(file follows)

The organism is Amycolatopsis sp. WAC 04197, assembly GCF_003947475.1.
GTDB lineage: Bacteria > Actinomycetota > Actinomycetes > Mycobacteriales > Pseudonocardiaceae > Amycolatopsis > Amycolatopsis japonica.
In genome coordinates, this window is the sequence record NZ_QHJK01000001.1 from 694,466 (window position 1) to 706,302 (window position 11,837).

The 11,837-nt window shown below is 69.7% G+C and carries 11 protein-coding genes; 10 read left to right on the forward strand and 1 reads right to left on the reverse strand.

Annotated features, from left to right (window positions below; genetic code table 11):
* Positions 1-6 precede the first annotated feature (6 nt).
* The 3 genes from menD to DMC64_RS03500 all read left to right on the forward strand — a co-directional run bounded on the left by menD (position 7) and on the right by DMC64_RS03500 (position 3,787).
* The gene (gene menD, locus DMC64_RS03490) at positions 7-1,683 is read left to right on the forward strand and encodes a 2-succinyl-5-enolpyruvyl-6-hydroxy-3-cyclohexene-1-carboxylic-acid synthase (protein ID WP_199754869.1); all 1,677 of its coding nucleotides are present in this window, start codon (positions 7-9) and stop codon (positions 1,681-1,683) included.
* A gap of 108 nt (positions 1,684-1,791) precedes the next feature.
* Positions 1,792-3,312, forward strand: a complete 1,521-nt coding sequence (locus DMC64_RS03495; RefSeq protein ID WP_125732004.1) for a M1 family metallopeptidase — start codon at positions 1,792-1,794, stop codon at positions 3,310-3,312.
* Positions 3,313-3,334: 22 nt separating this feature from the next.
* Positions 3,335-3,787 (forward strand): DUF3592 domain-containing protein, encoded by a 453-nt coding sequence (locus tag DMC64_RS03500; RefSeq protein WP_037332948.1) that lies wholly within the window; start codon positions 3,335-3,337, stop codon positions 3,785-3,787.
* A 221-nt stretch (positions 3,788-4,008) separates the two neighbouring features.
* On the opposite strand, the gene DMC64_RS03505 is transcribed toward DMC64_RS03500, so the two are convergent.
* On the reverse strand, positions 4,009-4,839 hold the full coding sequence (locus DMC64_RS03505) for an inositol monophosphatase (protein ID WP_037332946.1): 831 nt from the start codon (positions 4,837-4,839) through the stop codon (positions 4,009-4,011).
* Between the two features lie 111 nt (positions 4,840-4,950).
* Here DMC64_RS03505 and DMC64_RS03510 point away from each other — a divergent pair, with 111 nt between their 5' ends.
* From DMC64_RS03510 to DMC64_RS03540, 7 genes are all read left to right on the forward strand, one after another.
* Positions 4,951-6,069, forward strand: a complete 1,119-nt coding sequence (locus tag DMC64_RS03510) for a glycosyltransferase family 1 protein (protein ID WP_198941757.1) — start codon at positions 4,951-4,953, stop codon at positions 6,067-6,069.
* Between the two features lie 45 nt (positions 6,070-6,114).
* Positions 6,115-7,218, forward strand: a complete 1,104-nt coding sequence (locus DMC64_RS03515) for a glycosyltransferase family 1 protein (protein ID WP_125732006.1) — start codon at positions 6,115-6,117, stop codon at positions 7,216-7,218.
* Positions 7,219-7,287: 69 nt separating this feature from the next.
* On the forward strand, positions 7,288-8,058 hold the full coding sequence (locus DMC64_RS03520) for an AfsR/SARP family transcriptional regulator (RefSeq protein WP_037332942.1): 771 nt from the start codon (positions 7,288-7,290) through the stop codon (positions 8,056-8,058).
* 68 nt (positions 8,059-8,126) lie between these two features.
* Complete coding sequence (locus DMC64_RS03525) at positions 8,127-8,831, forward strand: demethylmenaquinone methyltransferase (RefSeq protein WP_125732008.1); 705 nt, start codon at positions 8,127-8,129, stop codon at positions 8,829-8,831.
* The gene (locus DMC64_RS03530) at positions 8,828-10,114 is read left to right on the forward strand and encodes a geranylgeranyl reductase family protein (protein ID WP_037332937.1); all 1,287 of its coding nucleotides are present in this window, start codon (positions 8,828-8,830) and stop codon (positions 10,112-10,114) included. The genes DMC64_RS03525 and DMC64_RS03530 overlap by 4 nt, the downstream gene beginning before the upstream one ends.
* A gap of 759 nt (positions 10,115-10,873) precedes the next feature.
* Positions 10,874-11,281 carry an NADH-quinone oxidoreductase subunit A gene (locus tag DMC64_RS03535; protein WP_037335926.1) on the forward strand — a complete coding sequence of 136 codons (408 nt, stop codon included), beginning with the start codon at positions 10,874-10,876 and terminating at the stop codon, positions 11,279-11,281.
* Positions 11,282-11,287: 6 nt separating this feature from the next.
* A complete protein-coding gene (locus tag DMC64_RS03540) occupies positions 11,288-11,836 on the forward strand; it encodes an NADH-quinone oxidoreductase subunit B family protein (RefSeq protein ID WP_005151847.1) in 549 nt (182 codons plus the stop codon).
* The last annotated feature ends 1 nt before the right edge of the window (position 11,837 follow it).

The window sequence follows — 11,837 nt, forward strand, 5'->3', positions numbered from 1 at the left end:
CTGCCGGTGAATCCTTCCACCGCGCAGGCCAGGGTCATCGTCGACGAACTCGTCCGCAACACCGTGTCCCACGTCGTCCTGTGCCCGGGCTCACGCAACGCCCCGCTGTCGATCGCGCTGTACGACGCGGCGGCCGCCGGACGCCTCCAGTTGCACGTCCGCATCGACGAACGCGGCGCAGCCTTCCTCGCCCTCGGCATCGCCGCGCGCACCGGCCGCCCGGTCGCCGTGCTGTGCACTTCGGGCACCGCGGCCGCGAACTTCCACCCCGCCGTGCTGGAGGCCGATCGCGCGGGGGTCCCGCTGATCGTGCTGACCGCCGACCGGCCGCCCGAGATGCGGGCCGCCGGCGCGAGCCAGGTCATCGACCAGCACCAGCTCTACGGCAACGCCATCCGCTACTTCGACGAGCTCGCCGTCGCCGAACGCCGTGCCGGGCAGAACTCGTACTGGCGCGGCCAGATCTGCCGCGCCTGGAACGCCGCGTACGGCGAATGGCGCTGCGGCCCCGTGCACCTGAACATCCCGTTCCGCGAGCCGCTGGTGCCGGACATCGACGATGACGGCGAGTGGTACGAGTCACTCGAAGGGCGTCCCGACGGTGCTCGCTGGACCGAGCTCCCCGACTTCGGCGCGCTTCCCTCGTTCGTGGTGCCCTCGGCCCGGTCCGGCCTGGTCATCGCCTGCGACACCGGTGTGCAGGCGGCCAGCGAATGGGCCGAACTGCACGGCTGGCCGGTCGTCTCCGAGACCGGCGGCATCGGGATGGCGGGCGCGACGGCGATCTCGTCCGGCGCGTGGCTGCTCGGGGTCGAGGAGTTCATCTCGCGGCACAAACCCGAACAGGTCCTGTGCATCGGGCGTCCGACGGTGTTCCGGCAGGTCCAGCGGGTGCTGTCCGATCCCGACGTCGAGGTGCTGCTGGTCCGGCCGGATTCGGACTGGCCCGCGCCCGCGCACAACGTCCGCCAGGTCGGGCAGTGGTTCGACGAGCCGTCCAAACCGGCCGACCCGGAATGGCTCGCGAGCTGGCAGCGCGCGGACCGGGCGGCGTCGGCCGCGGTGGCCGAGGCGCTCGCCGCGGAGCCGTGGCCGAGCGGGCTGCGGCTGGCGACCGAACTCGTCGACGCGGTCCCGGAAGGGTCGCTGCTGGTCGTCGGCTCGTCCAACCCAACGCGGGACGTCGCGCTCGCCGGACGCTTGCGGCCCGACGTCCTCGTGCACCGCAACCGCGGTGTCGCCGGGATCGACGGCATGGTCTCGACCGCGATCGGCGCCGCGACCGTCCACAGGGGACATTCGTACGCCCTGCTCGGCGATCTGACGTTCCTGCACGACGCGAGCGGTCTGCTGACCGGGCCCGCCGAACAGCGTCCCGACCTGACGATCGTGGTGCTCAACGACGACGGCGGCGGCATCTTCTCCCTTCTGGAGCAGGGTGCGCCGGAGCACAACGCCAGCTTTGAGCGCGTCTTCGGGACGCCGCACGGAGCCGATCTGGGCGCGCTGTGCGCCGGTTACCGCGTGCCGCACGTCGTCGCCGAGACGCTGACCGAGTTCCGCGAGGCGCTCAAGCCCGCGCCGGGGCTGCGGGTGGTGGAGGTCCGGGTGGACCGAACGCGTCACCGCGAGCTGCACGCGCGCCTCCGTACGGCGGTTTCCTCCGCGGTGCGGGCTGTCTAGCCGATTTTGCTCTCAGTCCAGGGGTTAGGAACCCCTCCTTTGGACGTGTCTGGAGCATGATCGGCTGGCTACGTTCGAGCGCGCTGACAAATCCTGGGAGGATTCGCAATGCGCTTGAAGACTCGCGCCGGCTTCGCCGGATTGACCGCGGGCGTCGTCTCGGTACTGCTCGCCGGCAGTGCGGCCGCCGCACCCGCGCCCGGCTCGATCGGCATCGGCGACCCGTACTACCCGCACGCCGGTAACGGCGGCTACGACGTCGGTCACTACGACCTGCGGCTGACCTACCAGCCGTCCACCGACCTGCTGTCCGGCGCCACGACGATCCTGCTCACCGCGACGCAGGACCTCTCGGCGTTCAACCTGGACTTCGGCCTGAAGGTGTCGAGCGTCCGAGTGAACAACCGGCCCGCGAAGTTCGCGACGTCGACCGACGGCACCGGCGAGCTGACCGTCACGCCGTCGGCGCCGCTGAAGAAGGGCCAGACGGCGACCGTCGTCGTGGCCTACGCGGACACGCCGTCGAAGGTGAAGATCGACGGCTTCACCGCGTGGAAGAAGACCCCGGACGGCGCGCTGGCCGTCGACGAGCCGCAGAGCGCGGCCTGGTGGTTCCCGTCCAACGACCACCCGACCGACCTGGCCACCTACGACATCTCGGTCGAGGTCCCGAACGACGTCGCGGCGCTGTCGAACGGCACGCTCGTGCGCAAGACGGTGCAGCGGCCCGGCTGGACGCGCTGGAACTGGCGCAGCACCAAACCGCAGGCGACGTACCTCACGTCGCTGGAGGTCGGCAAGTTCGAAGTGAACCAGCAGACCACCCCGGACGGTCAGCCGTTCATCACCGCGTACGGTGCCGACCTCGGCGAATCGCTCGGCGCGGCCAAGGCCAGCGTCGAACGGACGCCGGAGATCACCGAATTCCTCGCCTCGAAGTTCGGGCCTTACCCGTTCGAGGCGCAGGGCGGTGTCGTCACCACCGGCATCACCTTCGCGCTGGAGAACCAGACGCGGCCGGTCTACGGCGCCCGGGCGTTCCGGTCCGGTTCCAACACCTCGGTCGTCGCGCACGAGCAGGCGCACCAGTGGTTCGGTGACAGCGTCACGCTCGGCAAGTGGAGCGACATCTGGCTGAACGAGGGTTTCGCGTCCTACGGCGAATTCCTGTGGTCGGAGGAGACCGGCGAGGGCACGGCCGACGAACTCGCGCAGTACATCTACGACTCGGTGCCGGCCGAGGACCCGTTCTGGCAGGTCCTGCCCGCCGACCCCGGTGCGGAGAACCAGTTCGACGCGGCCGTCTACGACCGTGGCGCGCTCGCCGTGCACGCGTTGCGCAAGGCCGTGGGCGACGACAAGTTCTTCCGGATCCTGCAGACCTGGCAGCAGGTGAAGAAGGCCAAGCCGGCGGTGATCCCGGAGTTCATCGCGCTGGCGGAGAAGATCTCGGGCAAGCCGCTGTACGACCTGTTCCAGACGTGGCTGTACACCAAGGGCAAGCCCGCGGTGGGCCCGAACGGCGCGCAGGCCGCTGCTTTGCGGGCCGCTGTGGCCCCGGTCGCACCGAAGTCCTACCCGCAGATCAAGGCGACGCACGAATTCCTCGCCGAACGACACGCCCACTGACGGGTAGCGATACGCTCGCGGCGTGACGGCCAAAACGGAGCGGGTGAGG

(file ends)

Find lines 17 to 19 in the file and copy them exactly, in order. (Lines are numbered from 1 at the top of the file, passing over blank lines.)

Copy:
* Here DMC64_RS03505 and DMC64_RS03510 point away from each other — a divergent pair, with 111 nt between their 5' ends.
* From DMC64_RS03510 to DMC64_RS03540, 7 genes are all read left to right on the forward strand, one after another.
* Positions 4,951-6,069, forward strand: a complete 1,119-nt coding sequence (locus tag DMC64_RS03510) for a glycosyltransferase family 1 protein (protein ID WP_198941757.1) — start codon at positions 4,951-4,953, stop codon at positions 6,067-6,069.